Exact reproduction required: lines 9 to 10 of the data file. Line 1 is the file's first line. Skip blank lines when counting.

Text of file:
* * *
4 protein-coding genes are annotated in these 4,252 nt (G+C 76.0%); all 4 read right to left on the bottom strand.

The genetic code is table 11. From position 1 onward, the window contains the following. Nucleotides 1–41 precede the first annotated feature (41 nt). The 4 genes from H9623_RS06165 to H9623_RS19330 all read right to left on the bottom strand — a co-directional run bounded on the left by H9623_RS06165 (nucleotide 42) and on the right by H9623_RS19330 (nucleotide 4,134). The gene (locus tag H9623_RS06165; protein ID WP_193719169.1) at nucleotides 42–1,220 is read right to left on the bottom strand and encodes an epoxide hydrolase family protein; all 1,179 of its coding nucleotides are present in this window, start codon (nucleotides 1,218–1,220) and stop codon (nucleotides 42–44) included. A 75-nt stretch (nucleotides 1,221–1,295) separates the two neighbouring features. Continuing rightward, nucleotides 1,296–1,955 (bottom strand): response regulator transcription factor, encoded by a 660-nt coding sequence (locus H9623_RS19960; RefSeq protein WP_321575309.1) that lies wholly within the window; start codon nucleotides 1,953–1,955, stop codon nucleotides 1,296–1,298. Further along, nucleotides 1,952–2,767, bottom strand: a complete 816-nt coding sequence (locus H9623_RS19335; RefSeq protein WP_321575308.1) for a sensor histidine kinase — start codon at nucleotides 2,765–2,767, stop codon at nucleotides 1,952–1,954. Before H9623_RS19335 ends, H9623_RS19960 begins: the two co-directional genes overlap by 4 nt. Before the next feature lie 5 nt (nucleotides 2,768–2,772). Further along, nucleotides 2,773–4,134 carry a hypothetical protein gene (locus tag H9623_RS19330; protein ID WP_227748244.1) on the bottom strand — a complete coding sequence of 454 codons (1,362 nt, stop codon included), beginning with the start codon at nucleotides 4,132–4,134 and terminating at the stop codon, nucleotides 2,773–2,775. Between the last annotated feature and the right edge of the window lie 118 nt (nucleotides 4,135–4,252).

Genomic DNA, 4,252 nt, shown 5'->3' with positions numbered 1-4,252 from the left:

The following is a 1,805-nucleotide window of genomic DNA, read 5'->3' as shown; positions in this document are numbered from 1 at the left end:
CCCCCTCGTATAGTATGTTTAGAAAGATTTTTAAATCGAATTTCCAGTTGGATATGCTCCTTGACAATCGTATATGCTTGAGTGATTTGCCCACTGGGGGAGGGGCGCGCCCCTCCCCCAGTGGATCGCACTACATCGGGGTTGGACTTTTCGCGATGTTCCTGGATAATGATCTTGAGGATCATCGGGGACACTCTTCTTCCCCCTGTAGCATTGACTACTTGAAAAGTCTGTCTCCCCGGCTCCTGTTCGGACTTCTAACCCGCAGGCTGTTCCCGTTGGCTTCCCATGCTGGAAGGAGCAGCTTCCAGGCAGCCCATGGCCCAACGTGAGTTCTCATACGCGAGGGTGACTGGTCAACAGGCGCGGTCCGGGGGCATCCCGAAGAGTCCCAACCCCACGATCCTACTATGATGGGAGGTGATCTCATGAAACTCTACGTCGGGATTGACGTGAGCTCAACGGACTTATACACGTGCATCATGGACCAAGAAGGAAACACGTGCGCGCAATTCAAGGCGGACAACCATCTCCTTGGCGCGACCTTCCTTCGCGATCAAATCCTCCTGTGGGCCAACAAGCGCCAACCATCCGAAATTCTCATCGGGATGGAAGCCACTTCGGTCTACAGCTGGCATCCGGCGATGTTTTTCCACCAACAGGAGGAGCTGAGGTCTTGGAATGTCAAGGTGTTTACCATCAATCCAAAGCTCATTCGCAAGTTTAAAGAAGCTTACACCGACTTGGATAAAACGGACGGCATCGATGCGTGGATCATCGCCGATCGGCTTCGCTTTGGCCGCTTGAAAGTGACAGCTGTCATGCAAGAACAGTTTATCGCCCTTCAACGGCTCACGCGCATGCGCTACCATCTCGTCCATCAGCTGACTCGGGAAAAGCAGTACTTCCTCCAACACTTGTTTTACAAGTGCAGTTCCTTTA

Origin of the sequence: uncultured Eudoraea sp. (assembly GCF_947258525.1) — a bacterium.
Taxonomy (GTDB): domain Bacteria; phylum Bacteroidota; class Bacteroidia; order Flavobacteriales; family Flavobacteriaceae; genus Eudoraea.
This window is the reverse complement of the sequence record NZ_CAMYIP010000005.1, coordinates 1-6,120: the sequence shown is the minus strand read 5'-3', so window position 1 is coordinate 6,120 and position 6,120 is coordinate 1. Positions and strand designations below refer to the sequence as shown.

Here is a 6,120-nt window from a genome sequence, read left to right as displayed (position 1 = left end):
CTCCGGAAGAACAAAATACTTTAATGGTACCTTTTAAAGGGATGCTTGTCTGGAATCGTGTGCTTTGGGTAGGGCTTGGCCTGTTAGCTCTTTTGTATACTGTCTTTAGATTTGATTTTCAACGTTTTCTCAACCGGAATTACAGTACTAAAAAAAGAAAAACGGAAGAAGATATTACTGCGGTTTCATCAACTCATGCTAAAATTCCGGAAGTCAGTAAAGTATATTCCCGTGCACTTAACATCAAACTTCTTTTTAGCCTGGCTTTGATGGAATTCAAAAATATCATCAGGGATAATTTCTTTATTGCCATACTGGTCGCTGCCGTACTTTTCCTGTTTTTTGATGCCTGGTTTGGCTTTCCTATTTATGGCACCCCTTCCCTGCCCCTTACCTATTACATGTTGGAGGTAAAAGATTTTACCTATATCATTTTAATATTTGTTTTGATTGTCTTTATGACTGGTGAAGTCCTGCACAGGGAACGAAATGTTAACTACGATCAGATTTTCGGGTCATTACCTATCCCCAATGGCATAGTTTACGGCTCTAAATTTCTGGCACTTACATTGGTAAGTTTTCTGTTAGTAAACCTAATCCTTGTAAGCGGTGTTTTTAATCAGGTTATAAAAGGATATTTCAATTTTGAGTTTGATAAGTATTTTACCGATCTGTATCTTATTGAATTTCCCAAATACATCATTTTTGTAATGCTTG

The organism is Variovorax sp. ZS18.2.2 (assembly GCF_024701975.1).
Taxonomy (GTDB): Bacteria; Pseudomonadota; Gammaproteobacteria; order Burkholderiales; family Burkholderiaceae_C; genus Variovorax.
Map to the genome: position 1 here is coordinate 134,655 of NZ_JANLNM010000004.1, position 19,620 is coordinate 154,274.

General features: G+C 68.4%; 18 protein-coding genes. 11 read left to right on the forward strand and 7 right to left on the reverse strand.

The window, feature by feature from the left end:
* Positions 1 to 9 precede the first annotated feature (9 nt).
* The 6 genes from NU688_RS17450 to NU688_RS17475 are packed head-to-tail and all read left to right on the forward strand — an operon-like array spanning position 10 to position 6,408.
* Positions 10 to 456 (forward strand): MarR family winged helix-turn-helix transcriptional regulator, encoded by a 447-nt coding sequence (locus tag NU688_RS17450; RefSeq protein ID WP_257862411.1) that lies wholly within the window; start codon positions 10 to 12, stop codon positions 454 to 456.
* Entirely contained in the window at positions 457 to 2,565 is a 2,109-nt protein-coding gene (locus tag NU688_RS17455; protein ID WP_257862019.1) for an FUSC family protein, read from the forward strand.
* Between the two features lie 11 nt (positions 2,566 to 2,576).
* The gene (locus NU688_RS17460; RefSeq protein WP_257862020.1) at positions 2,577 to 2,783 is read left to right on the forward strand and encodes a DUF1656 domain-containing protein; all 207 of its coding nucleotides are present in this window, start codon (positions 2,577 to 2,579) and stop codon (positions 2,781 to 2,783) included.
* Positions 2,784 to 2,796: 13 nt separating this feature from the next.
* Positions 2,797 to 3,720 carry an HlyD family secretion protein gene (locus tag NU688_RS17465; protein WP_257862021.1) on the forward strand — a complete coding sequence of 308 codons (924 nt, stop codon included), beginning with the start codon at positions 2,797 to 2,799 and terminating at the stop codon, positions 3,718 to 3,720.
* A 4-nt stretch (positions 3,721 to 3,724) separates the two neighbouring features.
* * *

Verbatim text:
Here is a 6,120-nt window from a genome sequence, read left to right as displayed (position 1 = left end):
CTCCGGAAGAACAAAATACTTTAATGGTACCTTTTAAAGGGATGCTTGTCTGGAATCGTGTGCTTTGGGTAGGGCTTGGCCTGTTAGCTCTTTTGTATACTGTCTTTAGATTTGATTTTCAACGTTTTCTCAACCGGAATTACAGTACTAAAAAAAGAAAAACGGAAGAAGATATTACTGCGGTTTCATCAACTCATGCTAAAATTCCGGAAGTCAGTAAAGTATATTCCCGTGCACTTAACATCAAACTTCTTTTTAGCCTGGCTTTGATGGAATTCAAAAATATCATCAGGGATAATTTCTTTATTGCCATACTGGTCGCTGCCGTACTTTTCCTGTTTTTTGATGCCTGGTTTGGCTTTCCTATTTATGGCACCCCTTCCCTGCCCCTTACCTATTACATGTTGGAGGTAAAAGATTTTACCTATATCATTTTAATATTTGTTTTGATTGTCTTTATGACTGGTGAAGTCCTGCACAGGGAACGAAATGTTAACTACGATCAGATTTTCGGGTCATTACCTATCCCCAATGGCATAGTTTACGGCTCTAAATTTCTGGCACTTACATTGGTAAGTTTTCTGTTAGTAAACCTAATCCTTGTAAGCGGTGTTTTTAATCAGGTTATAAAAGGATATTTCAATTTTGAGTTTGATAAGTATTTTACCGATCTGTATCTTATTGAATTTCCCAAATACATCATTTTTGTAATGCTTG